The world is uncertain as of now and people are reluctant to travel abroad. Many institutions have shifted to online and some institutions that hugely relied on international admissions are facing financial crunch due to low admission rates.
Considering it functions as a part of an international ecosystem, how is ISBF coping up with the changing trends? Why is it a better alternative during these times?
Our extensive collaboration and pedagogical training from LSE has prepared us in many ways to take on blended learning. We conducted webcam invigilated exams and classes are going smoothly. There are many challenges though but we have been able to overcome them at a very fair degree. One of the biggest challenges is student interactions which many institutions are missing on, but our student societies have done a tremendous job during this lockdown to retain the interactions. Our dance society in collaboration with dancers worldwide conducted a dance workshop that was attended by a lot of people. Such things make us a better choice for such times. You are getting a world-class education in India without incurring the financial burden and health risk to travel abroad.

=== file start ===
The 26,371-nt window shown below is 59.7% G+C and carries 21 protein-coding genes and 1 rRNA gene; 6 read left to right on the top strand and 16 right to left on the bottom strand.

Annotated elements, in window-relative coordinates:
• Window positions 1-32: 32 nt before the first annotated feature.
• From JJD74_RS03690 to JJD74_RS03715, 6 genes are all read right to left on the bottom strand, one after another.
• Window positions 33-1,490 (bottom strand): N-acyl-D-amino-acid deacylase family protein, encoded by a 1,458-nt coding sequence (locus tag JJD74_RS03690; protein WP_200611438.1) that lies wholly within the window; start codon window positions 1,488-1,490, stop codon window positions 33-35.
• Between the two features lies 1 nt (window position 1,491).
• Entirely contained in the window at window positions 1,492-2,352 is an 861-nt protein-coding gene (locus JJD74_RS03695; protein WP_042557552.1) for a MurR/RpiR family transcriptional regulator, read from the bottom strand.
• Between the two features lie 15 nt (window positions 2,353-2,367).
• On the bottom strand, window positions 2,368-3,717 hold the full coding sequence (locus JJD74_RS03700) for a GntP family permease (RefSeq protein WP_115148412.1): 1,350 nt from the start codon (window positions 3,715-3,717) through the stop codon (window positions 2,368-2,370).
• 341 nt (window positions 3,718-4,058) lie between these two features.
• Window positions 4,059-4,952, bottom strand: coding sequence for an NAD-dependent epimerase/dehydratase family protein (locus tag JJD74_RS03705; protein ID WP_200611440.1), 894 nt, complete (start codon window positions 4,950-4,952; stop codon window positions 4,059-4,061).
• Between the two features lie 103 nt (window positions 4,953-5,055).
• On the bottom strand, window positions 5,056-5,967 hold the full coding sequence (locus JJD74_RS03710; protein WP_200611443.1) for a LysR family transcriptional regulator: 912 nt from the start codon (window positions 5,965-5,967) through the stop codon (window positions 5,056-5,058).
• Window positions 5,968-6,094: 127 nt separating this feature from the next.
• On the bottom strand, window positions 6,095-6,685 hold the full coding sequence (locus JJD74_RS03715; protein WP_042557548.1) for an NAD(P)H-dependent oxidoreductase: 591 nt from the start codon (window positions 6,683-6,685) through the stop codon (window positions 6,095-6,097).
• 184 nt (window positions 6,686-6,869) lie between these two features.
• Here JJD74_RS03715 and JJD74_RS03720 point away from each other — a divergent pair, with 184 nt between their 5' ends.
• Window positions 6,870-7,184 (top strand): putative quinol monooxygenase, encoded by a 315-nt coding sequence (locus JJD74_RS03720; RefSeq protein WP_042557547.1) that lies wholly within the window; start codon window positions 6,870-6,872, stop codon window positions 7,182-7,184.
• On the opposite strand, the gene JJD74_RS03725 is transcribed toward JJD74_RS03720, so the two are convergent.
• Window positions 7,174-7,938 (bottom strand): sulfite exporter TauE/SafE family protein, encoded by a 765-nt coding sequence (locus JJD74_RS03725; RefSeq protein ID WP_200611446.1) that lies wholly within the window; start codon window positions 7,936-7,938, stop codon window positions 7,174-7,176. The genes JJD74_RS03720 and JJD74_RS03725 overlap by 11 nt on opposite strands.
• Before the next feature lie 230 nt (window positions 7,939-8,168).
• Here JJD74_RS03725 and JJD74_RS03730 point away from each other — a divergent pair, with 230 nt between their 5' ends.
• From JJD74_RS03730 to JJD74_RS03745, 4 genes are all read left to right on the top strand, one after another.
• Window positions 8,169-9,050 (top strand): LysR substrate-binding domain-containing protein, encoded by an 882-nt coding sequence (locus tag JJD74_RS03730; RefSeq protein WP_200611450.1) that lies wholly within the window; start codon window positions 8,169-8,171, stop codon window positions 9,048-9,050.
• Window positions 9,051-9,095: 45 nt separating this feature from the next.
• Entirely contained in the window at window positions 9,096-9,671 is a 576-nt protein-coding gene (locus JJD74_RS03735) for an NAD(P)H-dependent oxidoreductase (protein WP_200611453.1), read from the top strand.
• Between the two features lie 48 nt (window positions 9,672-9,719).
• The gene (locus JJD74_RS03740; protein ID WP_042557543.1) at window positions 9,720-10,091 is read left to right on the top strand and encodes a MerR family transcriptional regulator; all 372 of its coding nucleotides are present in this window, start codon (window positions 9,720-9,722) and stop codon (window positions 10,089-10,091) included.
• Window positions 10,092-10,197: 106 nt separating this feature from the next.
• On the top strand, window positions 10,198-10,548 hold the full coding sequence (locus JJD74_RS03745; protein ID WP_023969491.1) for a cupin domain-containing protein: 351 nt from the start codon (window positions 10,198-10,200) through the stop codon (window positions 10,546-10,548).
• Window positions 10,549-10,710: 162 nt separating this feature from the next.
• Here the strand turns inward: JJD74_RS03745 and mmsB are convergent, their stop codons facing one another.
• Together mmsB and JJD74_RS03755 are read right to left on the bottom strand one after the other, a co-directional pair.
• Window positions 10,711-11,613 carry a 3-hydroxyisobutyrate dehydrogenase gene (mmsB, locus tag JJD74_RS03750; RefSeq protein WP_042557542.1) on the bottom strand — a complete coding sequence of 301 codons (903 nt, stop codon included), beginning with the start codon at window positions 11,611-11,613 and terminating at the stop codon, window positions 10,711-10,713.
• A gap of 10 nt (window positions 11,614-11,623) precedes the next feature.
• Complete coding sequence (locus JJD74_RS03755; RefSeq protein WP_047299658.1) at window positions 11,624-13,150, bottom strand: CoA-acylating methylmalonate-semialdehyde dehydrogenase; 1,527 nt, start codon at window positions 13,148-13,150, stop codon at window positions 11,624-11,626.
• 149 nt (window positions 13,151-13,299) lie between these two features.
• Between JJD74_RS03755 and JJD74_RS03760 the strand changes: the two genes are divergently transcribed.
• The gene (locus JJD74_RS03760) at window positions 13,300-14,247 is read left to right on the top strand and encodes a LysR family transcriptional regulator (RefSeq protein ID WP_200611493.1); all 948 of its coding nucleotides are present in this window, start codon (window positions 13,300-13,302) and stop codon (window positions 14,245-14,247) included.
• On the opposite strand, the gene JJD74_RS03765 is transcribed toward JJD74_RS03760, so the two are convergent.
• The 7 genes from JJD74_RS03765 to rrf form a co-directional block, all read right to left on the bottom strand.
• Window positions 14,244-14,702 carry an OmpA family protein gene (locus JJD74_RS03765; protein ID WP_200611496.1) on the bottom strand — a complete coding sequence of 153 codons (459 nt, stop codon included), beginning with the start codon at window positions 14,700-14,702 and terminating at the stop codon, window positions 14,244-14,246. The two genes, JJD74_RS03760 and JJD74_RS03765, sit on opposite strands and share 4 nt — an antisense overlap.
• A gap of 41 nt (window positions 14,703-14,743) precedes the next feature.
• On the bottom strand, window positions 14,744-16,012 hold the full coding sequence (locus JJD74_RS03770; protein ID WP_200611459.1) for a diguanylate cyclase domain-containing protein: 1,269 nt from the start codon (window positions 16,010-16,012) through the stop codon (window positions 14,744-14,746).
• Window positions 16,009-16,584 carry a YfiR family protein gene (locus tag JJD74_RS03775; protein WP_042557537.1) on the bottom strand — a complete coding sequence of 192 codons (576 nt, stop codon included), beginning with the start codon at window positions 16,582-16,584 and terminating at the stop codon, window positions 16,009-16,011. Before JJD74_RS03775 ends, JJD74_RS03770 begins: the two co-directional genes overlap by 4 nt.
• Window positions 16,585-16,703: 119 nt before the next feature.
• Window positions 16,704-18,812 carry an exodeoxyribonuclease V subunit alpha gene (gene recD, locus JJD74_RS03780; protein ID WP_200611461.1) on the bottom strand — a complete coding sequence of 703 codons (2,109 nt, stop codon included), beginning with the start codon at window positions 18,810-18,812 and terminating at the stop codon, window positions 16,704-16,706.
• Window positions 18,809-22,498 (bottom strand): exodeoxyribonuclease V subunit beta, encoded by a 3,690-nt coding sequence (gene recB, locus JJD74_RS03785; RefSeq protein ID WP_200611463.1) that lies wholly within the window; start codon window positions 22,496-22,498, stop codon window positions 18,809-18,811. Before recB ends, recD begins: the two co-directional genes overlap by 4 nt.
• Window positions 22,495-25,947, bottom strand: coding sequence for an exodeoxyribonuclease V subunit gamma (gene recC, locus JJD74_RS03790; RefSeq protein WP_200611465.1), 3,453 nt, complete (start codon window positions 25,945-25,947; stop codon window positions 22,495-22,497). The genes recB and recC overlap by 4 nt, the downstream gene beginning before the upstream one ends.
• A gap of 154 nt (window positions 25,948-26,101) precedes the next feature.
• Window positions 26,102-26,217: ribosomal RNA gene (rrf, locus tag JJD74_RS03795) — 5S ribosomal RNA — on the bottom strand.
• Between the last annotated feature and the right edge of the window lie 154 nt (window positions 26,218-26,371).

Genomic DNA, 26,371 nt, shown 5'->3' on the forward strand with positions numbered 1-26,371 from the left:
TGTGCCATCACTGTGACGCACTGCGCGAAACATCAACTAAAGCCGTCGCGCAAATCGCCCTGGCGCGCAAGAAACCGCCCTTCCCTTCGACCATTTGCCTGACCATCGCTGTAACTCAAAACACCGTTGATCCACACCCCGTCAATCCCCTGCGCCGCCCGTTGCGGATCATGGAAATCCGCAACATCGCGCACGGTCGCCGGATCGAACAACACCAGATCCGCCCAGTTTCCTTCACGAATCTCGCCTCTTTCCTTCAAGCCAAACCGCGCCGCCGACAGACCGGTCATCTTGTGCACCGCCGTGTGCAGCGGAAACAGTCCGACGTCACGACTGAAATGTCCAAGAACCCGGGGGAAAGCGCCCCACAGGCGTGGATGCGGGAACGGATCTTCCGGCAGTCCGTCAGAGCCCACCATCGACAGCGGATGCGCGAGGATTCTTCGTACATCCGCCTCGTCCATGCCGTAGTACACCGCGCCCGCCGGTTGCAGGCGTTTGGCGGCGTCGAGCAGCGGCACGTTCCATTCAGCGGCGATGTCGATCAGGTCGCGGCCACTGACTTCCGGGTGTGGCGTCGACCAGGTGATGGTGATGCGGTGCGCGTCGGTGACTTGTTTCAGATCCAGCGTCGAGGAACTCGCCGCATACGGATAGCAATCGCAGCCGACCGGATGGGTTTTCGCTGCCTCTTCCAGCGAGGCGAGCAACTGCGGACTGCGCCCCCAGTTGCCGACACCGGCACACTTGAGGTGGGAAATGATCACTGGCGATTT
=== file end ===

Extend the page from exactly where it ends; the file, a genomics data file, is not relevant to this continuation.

The job market is flattening out and the talent hunt is at a global level. In such a scenario, having a degree that is of international repute is going to give you an edge. People in New York and London will value the education that is global which is what ISBF offers. The programmes are academically directed by the London School of Economics and students get a degree from the University of London while staying in India.
Dr Jitin Chadha is the founder and director of ISBF. He has his PhD in Finance from Delhi University and M.Sc. Economics & Finance from the University of Warwick, UK.
Chiraag Mehta is the Associate Director at ISBF. He is a former investment banker at HSBC London and has worked as a consultant with the World Bank. He has his Master’s in Economics from the LSE
Dr Tayal is the Dean Academics at ISBF. He has a PhD in Management from the Department of Commerce, University of Delhi.